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The Silkworm (Cormoran Strike Novel) Audio CD – Audiobook, CD, Unabridged

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The Silkworm (Cormoran Strike Novel) + The Cuckoo's Calling (Cormoran Strike Novel)
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Product details

  • Audio CD: 14 pages
  • Publisher: Hachette Audio; Unabridged edition (19 Jun. 2014)
  • Language: English
  • ISBN-10: 1478980907
  • ISBN-13: 978-1478980902
  • Product Dimensions: 13.3 x 3.8 x 14.6 cm
  • Average Customer Review: 4.3 out of 5 stars  See all reviews (2,263 customer reviews)
  • Amazon Bestsellers Rank: 328,389 in Books (See Top 100 in Books)

More About the Author

Robert Galbraith is a pseudonym for J.K. Rowling, author of the Harry Potter series and The Casual Vacancy.

Product Description

Review

"'The last line of "The Silkworm," which will lift the hearts of readers who have come to love its deeply sympathetic characters, offers the prospect of more of that joy both for her and for us." Charles Finch, ""USA Today "(3.5/4 stars)""

Book Description

The second book in the highly acclaimed crime fiction series by J.K. Rowling, writing under the pseudonym Robert Galbraith.

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Customer Reviews

Most Helpful Customer Reviews

4 of 4 people found the following review helpful By A Nonne on 21 May 2015
Format: Paperback
Who can argue that J K Rowling - aka Galbraith - isn't a talented, imaginative and hugely successful author?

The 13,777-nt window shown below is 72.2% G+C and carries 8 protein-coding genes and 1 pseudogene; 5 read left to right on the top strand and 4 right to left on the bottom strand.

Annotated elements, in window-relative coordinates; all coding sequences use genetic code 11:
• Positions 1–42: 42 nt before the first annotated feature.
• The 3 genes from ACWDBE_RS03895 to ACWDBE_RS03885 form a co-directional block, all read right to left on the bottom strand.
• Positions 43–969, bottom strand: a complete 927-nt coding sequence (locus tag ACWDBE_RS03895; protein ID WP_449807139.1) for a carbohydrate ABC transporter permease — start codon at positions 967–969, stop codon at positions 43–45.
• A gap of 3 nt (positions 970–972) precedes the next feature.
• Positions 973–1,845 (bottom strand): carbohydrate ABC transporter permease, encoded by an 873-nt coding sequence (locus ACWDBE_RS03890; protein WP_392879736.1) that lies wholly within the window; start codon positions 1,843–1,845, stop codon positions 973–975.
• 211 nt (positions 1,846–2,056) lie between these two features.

But with that success has evidently come the power to stand firm against any attempts to edit her work.
The result here is a tome that is far too long and far too full of description of the angst of the main character, and the reasons for it, until it feels like you're being hammered on the head with his heartache, his past, and of course, his disability - whatever happened to "show, don't tell"?
I also have a problem with the way Rowling takes thinly veiled swipes at all the "types" she doesn't like - and there are many of them - from the rich and successful business man to the lonely middle aged female who is too chatty; there's even a swipe at a very recognisable actor! None of this is done with the humorous satire of other great writers, but with an air of spite that makes me uncomfortable to read it.
In amongst all these niggles was the makings of a good crime story, but in her determination to display her intelligence and observational skills, and her seeming refusal to let an unbiased editor anywhere near it, the author has buried her treasure a little too deeply.
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5 of 5 people found the following review helpful By J. Osborne on 15 April 2015
Format: Paperback
Disappointing follow up for lovers of Strike Cormoran first novel, The Cuckoos Calling. The characters of Strike and his capable assistant, Robyn continue to be well developed and this aspect of the plot was what kept me going to the end. The plot however was in my opinion overly convoluted and quite tedious at times, the Latin introductions to each chapter added nothing, just irritated me. I cared nothing about any of the other characters and by the end I frankly just wanted the book to end so didn't give a hoot who the murderer was. Sorry, so wanted to enjoy this as my holiday read but will not be recommending.
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87 of 95 people found the following review helpful By Sarah Durston TOP 1000 REVIEWERVINE VOICE on 17 July 2014
Format: Hardcover